As the Anglican Communion prepares for its decennial Lambeth Conference in July, the Vatican is viewing the meeting as a crucial moment for Catholic-Anglican dialogue.

At issue is the ordination by Anglicans of women and homosexuals as bishops, something that Rome has warned will permanently injure the prospects for unity if approved by the Anglican Communion.

Anglicans from around the world will meet in Canterbury, England, July 16 - Aug. 3 at a time when the communion threatens to split apart over the ordination question.

Cardinal Walter Kasper, president of the Pontifical Council for Promoting Christian Unity, and Cardinal Ivan Dias, prefect of the Congregation for the Evangelization of Peoples, have both accepted invitations to attend the conference as observers.

On May 6, Cardinal Kasper said the Anglican Church must choose between Protestantism and the ancient churches of Rome and Orthodoxy.

In an interview with The Catholic Herald, the cardinal, who was in Oxford, England, to give a lecture, said Anglicans needed to “clarify their identity.”

Ultimately, he said, “it is a question of the identity of the Anglican Church. Where does it belong? Does it belong more to the churches of the first millennium — Catholic and Orthodox — or does it belong more to the Protestant churches of the 16th century?”

“At the moment it is somewhere in between,” Cardinal Kasper continued, “but it must clarify its identity now and that will not be possible without certain difficult decisions.”

Cardinal Kasper said he hoped “certain fundamental questions” would be clarified at the Lambeth Conference so that dialogue will be possible.

“I think that it is not sustainable to keep pushing decision-making back because it only extends the crisis,” the cardinal said.

A Vatican official who asked not to be named said that although the first part of the Herald interview had some “very strong words,” Cardinal Kasper has made the same points before, most notably in an address to the Anglican House of Bishops in 2006.

“His words on this occasion sounded a little more crisp because he had made them in a particular situation,” the official said. “It was simply an appeal from a dialogue partner to say: ‘We need to know whom we’re speaking with, so it would be very helpful if you made some clear choices.”

Responding to Cardinal Kasper’s comments May 13, a spokeswoman for Rowan Williams, the Archbishop of Canterbury, would only say that identity was “one of the two main themes” being covered at the conference, which will be attended by more than 600 Anglican bishops.

‘Long-Lasting Chill’

In 2006, Cardinal Kasper said that a decision by the Church of England to consecrate women bishops would lead to “a serious and long-lasting chill.”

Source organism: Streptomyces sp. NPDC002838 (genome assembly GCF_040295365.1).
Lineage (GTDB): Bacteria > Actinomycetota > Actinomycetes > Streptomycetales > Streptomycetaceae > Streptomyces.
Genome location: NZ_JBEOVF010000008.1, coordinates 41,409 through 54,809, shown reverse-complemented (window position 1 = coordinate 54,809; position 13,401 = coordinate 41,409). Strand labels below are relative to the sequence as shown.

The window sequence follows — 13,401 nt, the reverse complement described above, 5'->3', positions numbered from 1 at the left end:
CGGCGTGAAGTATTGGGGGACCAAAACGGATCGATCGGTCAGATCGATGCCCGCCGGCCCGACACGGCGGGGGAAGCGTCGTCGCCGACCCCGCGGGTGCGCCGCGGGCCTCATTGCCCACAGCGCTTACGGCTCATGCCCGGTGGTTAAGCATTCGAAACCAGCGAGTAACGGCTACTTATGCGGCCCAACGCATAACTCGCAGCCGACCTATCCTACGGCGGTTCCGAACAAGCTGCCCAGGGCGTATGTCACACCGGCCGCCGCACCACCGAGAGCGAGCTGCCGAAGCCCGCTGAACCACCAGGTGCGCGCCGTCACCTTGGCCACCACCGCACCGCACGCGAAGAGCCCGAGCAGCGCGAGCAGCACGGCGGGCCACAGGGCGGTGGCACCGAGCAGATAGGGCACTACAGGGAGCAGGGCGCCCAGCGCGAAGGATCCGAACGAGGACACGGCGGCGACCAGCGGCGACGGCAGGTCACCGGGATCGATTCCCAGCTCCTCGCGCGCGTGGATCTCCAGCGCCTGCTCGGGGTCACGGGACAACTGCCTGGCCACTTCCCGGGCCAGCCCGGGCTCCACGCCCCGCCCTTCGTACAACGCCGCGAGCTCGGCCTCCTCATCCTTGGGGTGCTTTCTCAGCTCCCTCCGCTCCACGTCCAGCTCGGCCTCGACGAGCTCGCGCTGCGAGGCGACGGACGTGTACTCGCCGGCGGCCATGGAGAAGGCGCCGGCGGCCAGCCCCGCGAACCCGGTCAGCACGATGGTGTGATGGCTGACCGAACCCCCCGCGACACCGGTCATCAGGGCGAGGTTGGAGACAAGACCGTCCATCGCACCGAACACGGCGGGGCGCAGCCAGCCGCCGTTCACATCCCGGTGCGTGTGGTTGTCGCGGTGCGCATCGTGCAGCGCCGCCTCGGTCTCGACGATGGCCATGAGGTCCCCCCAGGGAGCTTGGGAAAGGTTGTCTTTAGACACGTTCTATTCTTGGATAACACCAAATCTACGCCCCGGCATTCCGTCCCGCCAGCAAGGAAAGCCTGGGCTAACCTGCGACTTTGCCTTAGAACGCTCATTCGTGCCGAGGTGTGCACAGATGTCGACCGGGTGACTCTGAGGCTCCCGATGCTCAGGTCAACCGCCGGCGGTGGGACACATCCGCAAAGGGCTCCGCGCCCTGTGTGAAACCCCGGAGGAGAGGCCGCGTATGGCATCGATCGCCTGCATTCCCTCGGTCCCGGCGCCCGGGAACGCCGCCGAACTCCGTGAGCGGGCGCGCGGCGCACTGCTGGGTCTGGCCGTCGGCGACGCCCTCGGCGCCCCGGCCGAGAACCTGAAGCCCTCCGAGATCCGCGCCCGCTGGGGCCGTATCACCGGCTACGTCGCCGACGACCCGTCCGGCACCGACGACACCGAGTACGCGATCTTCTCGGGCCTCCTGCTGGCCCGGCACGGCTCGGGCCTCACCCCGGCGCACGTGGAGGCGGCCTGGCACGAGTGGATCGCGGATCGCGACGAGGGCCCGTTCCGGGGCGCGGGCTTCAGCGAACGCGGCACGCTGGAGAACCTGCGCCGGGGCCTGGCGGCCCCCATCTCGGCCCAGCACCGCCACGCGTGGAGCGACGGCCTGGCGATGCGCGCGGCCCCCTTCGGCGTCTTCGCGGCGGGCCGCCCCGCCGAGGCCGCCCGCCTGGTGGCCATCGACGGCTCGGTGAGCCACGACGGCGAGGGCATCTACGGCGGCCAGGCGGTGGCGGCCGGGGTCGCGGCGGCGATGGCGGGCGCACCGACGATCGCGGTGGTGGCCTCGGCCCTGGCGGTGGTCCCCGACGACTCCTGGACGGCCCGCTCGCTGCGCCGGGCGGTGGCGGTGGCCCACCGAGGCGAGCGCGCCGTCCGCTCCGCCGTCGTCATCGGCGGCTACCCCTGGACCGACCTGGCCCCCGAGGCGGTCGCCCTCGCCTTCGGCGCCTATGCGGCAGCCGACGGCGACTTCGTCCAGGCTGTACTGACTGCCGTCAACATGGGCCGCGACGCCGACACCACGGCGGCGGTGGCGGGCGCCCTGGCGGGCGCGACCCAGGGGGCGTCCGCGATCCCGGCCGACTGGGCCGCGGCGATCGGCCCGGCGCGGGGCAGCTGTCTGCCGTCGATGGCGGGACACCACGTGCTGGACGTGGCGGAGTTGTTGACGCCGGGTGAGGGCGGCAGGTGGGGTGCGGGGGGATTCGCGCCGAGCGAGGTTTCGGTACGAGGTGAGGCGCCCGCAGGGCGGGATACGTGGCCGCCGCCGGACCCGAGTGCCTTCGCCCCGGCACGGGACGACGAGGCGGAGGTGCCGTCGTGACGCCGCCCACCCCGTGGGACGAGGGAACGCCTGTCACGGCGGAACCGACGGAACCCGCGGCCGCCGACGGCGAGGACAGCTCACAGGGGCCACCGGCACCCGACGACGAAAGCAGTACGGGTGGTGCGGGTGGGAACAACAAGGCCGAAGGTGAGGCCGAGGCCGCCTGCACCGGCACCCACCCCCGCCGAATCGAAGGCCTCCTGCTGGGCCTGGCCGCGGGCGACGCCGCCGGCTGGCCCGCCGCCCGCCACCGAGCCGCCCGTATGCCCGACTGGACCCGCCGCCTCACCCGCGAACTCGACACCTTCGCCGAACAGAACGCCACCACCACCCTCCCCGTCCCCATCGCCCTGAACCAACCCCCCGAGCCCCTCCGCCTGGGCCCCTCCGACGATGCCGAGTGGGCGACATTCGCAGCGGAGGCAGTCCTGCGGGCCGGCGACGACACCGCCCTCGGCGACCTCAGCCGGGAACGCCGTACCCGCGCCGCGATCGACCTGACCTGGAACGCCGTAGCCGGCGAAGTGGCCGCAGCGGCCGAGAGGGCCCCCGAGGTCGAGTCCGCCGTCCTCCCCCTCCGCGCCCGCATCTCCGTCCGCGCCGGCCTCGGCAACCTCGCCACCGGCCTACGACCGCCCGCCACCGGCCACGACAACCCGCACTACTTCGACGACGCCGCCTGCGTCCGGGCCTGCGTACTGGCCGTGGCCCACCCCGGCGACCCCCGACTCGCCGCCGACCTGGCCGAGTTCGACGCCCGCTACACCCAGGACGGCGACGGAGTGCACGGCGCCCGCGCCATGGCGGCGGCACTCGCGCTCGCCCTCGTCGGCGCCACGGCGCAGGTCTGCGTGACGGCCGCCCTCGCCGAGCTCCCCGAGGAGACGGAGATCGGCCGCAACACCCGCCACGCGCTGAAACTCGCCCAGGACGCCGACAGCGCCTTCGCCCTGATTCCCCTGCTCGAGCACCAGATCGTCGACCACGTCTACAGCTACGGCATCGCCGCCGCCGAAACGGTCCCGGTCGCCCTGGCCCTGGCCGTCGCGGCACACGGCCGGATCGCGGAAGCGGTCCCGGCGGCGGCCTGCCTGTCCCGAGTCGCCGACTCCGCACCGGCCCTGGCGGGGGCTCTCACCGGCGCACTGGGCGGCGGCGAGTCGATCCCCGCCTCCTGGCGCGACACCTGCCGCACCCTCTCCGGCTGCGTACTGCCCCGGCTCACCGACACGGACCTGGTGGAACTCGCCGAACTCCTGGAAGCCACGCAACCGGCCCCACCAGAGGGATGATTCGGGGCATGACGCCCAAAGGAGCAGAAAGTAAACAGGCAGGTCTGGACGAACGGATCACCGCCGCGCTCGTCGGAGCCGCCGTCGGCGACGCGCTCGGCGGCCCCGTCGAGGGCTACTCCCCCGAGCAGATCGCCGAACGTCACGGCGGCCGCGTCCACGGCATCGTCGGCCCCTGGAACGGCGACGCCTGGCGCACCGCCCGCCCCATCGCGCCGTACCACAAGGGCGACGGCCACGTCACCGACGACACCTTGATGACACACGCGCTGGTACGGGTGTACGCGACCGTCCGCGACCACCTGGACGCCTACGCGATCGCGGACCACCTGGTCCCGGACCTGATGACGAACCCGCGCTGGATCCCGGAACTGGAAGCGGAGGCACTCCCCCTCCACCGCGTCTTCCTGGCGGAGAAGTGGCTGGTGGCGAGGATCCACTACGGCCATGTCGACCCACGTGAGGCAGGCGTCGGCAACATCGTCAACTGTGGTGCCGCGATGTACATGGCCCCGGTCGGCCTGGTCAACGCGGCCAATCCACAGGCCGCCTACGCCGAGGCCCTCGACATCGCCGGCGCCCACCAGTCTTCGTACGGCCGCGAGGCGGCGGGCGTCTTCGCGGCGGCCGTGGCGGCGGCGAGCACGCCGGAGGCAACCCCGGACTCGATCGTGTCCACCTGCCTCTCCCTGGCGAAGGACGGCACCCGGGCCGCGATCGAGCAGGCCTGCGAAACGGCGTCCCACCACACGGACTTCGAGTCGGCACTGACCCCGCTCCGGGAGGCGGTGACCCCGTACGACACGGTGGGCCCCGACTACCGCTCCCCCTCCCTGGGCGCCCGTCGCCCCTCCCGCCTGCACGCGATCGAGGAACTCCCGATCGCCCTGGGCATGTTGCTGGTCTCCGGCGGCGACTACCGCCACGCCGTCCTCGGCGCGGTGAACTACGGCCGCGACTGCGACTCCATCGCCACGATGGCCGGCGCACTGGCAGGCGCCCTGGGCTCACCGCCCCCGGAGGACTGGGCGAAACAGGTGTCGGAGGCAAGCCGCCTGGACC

But his words appear to have gone unheeded: Last month, the Church of England’s Legislative Drafting Group published a report preparing the ground for women bishops, who are already ordained in several Anglican provinces, including the Episcopalian Church in the United States.

Another major cause of tension centers on Gene Robinson, the openly homosexual Episcopal bishop of New Hampshire. Robinson, whose election as bishop in 2003 provoked condemnation from Anglican leaders in the developing world, is planning to come to the Lambeth Conference even though he was not invited by Williams.

In other potentially inflammatory moves, Robinson is planning a civil union with his male partner this summer and is also scheduled to publish a book on the controversy surrounding his ordination shortly before the conference starts.

Anglican bishops who adhere to an orthodox Christian understanding of the immorality of homosexual behavior, headed by Peter Akinola, archbishop of Nigeria, are unhappy about Williams’ apparent reluctance to take a clear stand on the issue and have organized their own conference on the Anglican Communion’s future.

The conference, called “Global Anglican Future: Pilgrimage to Our Roots,” will take place in Jerusalem June 21-28.

Meanwhile, discussions at the Vatican on devising a possible structure for the Traditional Anglican Communion to come into communion with Rome are understood to be nearing completion.

The communion is a breakaway group of 400,000 Anglicans opposed to women’s ordination.

Veteran observers of the Anglicans’ continuing identity crisis are not optimistic that it can be resolved, given the wide gulf that exists between liberal-minded Anglican hierarchies in Western countries and more orthodox bishops in the developing world.

Viscount Christopher Monckton of Brenchley, author of Anglican Orders: Null and Void?, believes that in the absence of a magisterium and under the less-than-decisive leadership of the Archbishop of Canterbury, there is “no chance whatsoever that the Lambeth Conference will settle the question of what — if anything — the Anglican Communion believes.”

“The latest Lambeth Conference will merely continue to fail to address the question of core doctrine, just as all of its predecessors have done,” said Viscount Monckton. “To Anglicans, the only doctrine is the doctrine that there is no doctrine.”

Edward Pentin writes from Rome.